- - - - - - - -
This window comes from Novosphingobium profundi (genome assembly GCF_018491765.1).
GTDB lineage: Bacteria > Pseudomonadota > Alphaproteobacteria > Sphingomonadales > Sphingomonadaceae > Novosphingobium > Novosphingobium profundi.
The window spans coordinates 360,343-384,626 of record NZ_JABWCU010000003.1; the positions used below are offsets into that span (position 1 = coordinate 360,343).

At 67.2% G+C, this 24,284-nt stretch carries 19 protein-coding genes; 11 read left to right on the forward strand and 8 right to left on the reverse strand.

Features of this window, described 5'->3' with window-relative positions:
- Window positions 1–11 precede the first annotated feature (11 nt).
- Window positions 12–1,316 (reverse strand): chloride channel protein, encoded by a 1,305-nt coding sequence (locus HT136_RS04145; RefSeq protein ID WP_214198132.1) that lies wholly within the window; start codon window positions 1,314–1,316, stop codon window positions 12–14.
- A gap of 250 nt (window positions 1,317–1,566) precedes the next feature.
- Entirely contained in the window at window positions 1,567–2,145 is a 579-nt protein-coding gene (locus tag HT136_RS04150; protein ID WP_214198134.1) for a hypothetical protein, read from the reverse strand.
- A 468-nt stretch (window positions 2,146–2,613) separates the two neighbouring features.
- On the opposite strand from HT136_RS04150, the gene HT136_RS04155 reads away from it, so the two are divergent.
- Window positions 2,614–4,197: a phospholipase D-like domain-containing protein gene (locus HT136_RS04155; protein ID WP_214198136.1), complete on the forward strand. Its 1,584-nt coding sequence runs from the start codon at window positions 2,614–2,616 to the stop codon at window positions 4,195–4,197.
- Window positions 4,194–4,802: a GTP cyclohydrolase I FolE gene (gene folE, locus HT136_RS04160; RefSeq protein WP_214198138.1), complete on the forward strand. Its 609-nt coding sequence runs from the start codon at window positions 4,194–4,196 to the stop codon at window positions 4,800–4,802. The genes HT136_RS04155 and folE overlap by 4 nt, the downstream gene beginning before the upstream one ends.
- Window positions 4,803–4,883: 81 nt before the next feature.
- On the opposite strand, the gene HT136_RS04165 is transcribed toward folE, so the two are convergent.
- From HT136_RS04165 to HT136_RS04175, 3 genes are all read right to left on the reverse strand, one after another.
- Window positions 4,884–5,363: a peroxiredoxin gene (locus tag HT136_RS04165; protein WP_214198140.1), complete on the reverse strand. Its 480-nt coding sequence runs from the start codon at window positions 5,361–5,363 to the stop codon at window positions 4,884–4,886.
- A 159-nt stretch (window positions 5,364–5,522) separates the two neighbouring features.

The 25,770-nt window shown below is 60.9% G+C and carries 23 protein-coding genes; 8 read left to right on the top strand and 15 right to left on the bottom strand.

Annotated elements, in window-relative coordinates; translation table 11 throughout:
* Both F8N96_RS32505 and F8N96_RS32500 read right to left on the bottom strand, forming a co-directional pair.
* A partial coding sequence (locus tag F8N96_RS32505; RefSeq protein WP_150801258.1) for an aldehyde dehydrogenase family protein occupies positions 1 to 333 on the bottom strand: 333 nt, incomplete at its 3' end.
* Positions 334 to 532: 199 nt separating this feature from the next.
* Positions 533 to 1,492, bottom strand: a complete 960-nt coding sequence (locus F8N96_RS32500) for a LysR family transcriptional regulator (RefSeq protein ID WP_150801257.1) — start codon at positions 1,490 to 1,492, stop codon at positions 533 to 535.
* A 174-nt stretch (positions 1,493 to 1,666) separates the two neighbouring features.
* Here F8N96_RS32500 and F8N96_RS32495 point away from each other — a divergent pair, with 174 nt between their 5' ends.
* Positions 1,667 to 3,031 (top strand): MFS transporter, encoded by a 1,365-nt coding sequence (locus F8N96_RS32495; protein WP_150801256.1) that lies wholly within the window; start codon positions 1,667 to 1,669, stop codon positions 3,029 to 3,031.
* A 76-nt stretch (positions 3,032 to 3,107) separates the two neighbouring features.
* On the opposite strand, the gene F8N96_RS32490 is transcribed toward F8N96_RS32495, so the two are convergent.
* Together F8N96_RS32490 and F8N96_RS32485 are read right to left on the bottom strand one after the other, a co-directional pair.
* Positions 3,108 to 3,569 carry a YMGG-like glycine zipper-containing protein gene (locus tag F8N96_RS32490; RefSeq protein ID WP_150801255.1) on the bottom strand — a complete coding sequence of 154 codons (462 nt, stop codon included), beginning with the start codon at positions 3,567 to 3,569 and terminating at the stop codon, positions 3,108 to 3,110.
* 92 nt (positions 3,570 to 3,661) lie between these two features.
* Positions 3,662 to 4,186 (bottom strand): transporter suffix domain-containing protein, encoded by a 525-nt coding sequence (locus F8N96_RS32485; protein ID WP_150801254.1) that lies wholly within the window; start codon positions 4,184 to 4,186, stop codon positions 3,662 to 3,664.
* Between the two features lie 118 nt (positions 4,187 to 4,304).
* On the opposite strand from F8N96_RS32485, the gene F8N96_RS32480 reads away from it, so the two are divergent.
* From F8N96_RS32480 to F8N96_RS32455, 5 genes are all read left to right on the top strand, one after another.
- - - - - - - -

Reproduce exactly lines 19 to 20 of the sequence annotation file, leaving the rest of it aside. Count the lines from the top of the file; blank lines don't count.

The 25,770-nt window shown below is 60.9% G+C and carries 23 protein-coding genes; 8 read left to right on the top strand and 15 right to left on the bottom strand.

Annotated elements, in window-relative coordinates; translation table 11 throughout: